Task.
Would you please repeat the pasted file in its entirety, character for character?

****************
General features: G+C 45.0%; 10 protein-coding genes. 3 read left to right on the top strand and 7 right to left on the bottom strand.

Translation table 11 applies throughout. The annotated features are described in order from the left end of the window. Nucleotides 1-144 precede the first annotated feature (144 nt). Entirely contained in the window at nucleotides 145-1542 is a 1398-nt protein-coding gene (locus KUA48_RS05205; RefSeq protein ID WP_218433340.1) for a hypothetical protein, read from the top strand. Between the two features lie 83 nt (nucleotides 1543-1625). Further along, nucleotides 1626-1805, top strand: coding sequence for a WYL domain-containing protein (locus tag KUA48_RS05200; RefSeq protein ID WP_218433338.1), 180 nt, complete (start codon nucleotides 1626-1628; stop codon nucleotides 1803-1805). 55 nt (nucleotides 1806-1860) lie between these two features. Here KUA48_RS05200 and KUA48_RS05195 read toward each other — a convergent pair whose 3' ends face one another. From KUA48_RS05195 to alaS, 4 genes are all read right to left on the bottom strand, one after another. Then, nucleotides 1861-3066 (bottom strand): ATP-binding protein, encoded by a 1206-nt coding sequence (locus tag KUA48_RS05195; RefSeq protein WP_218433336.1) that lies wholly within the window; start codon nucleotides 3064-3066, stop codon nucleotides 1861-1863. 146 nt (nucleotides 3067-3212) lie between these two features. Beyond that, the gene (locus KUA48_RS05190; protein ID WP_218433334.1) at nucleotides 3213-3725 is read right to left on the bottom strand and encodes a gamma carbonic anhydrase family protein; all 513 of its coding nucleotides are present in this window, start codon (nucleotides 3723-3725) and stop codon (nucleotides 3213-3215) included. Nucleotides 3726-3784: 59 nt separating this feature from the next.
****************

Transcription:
General features: G+C 45.0%; 10 protein-coding genes. 3 read left to right on the top strand and 7 right to left on the bottom strand.

Translation table 11 applies throughout. The annotated features are described in order from the left end of the window. Nucleotides 1-144 precede the first annotated feature (144 nt). Entirely contained in the window at nucleotides 145-1542 is a 1398-nt protein-coding gene (locus KUA48_RS05205; RefSeq protein ID WP_218433340.1) for a hypothetical protein, read from the top strand. Between the two features lie 83 nt (nucleotides 1543-1625). Further along, nucleotides 1626-1805, top strand: coding sequence for a WYL domain-containing protein (locus tag KUA48_RS05200; RefSeq protein ID WP_218433338.1), 180 nt, complete (start codon nucleotides 1626-1628; stop codon nucleotides 1803-1805). 55 nt (nucleotides 1806-1860) lie between these two features. Here KUA48_RS05200 and KUA48_RS05195 read toward each other — a convergent pair whose 3' ends face one another. From KUA48_RS05195 to alaS, 4 genes are all read right to left on the bottom strand, one after another. Then, nucleotides 1861-3066 (bottom strand): ATP-binding protein, encoded by a 1206-nt coding sequence (locus tag KUA48_RS05195; RefSeq protein WP_218433336.1) that lies wholly within the window; start codon nucleotides 3064-3066, stop codon nucleotides 1861-1863. 146 nt (nucleotides 3067-3212) lie between these two features. Beyond that, the gene (locus KUA48_RS05190; protein ID WP_218433334.1) at nucleotides 3213-3725 is read right to left on the bottom strand and encodes a gamma carbonic anhydrase family protein; all 513 of its coding nucleotides are present in this window, start codon (nucleotides 3723-3725) and stop codon (nucleotides 3213-3215) included. Nucleotides 3726-3784: 59 nt separating this feature from the next.